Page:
Kamla Rani, a 50-year-old housewife living in a run-down area of New Delhi, balks at the idea of having heavily subsidized food benefits replaced by money deposited in a bank account.
"How can we believe the government will pay on time or increase the amount when prices go up every month?" she asked, sitting in the doorway of her modest home in Gulabi Bagh, a residential area in the north of the capital where many people live in slums.
Prime Minister Narendra Modi has launched an ambitious plan to streamline a bloated and inefficient welfare system by paying for everything from cooking gas to university stipends via a bank account, in a bid to save billions of dollars a year.
To sell his idea, he has promised a bank account for every household - a mammoth and expensive task in a country where two in five people had lacked access to one.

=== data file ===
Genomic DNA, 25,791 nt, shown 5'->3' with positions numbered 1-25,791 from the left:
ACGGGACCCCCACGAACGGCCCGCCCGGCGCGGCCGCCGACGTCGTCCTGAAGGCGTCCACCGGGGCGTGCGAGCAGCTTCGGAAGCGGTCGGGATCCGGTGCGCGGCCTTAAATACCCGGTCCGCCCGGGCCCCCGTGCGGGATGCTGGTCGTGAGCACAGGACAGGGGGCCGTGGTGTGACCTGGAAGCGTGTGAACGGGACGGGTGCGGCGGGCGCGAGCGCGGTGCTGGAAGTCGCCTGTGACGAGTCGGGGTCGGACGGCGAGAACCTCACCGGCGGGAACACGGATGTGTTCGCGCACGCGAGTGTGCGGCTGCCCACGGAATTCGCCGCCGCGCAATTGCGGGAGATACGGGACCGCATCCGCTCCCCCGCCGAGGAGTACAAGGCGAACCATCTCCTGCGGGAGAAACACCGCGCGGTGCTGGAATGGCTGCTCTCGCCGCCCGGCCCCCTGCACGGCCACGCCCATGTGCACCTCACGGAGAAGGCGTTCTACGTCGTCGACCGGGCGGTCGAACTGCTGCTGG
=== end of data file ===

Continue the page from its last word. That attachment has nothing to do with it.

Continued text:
But resistance among more than 800 million people entitled to subsidized food is high.
Years of double-digit inflation make them wary, the previous government's pilot schemes floundered and, with so many people unfamiliar with basic banking, benefits like accident insurance offered under the scheme may not be fully utilized.
That may explain why Modi, in his biggest attempt at fiscal change since he swept to power in May, has been less bold than some would wish, steering clear of reforming the most sensitive and costly benefits - food and fertilizers.
"The new bank accounts will not be viable if they aren't used for transfers," said one participant at a meeting where senior officials spelled out their concerns to Modi.
To prepare the ground for his reforms, Modi has set a target of opening 75 million new bank accounts by January, a target which experts believe his nationalist government can reach.
Ensuring those accounts are used to funnel all state benefits, and so reduce corruption and wastage, will be much harder, raising questions about the fate of the People's Wealth Scheme that Modi promised would end "financial untouchability".